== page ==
CXV.—Aromatic arsonic and arsinic acids

Frank Lee Pyman, William Colebrook Reynolds
1908 Journal of the Chemical Society Transactions  
FOR some time past we have been engaged in the preparation of aryl derivatives of arsenic, and, a s two recent publications (0. and R. Adler, Ber., 1908, 41, 931; Benda and Kahn, Ber., 1908, 41, 1672) show t h a t there are other chemists covering somewhat the same ground, we have deemed i t advisable to publish our results so far as they have proceeded. We had prepared 2-aminotolyl-5-arsonic acid and its acetyl derivative some months ago, and these substances together with sodium
more » ... odium p-aminophenylarsonate have been tested physiologically and clinically. Ehrlich had shown that the toxicity of sodium p-acetylaminophenylarsonate is considerably less than that of sodium y-aminophenylarsonate, and the same relationship has now been found between the corresponding toluidine derivatives ; sodium 2-aminotolyl-5-arsonate has about the same toxicity as sodium p-aminophenylarsonate, whilst t h a t of sodium 2-acetylaminotolyl-5-arsonate is very considerably less. These substances have been speciaIly intended for use i n t r y panosominsis (sleeping sickness), and experiments on their effect on diff went strains of trypanosomes have shown that, whilst certain strains were destroyed by the treatment, others were more resistant. I n the treatment of syphilis, however, these substances have proved especially eficacious, and the results obtained in this connexion are exceedingly promihing. Since 0. and R. Adler and Benda and Kahn (Zoc. cit.) have already published the method of preparation and physical properties of these substances, we need only state t h a t we confirm their results, and supplement them by recording the state of hydration of the sodium salts, this latter being important from the point of view of their use in medicine. I n the preparation of p-aminophenylarsonic acid and 2-aminotolyl-5-arsonic acid, we have obtained as by-products the corresponding bisaminoarylarsinic acids, which have been briefly alluded to by Benda and Kahn (Zoc. cit.), but, as these have been i n our hands for some time past, we give in this communicatiori a full description of their preparation and properties. The constitution of these substances has been proved by replacing the arsenic acid residue by iodine according to the method used by Ehrlich arid Bertheim ( B e y . , 1907, 40, 3292) for y-aminophenylarsonic acid. The arsinic acids are now being investigated clinically with a view to their possible use in trypanosomiasis and syphilis, but the results are as yet not sufficiently conclusive,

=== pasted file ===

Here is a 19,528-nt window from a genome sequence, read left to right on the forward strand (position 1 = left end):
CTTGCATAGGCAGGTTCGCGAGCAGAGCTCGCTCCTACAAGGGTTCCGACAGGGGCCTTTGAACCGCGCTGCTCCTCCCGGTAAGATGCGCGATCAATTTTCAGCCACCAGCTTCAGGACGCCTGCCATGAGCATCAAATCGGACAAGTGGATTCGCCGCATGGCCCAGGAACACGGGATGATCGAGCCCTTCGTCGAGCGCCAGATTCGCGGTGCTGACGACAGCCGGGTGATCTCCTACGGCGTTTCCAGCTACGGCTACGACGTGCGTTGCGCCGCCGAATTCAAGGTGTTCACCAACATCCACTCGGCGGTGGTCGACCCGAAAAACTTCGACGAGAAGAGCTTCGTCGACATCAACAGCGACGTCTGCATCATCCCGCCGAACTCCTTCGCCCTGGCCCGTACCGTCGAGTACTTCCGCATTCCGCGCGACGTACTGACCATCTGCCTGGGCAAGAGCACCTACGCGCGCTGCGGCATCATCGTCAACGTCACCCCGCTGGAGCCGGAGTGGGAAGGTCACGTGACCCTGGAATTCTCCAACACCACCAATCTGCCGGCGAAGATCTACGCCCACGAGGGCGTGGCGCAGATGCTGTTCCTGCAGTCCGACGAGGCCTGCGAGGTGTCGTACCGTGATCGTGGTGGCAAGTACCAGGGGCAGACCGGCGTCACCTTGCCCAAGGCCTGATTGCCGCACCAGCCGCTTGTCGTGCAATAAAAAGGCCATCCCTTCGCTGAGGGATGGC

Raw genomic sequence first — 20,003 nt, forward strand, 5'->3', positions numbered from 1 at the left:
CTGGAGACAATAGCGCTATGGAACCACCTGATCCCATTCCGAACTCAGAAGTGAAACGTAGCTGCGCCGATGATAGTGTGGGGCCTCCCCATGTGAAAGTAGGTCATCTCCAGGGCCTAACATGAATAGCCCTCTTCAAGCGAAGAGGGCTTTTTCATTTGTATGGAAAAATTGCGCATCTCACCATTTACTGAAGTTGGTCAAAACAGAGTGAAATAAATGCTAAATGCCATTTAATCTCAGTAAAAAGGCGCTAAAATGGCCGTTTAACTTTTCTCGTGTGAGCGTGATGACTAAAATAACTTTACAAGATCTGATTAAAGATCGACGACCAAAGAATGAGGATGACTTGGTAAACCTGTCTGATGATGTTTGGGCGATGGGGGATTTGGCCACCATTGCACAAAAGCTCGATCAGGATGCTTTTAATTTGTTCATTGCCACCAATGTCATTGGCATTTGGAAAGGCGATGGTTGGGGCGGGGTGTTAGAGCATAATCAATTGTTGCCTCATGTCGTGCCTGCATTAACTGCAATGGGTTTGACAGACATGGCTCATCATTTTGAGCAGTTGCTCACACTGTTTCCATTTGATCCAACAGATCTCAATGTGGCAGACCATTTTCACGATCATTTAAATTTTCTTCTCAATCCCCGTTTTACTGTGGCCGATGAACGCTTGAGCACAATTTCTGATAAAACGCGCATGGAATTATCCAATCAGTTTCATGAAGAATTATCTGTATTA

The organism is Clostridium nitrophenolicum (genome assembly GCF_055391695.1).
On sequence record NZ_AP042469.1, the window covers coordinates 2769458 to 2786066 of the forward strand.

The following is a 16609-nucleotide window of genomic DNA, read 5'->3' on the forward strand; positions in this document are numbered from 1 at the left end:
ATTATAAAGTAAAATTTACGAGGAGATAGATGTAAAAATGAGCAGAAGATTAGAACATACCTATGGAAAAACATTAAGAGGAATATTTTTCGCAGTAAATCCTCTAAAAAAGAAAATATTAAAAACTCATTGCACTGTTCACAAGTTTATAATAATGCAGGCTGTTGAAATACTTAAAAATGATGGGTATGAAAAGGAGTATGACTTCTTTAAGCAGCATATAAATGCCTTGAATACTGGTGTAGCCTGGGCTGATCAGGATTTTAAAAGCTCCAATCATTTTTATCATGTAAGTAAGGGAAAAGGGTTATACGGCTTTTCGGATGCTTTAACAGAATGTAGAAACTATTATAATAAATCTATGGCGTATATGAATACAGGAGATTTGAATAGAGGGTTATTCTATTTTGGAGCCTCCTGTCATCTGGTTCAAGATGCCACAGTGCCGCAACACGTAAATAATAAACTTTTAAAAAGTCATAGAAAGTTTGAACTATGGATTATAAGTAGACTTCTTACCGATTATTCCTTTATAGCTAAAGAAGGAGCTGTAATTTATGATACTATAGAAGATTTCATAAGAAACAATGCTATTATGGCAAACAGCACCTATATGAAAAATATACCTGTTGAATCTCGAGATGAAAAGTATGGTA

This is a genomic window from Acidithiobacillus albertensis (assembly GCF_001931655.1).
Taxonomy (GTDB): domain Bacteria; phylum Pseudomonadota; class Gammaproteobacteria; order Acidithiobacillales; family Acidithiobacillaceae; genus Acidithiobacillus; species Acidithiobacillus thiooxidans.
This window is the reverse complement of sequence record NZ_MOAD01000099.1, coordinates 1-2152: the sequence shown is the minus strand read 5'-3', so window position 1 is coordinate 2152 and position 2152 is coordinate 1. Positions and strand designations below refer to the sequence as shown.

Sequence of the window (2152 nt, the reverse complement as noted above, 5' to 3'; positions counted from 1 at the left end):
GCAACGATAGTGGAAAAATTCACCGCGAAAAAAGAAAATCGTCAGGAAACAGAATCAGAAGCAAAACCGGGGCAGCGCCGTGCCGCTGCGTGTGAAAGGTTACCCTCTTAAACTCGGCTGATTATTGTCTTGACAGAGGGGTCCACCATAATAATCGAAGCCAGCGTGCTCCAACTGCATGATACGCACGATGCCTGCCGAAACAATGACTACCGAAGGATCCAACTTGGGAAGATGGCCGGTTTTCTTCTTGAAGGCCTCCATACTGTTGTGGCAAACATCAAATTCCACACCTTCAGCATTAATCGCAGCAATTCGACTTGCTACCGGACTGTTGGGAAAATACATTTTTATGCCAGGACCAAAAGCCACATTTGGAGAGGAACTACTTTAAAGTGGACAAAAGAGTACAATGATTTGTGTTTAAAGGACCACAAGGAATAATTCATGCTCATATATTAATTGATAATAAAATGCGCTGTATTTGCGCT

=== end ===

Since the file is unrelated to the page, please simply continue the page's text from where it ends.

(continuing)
doi:10.1039/ct9089301180 fatcat:2qyyqqprrjesjfor3ysnkzqvzu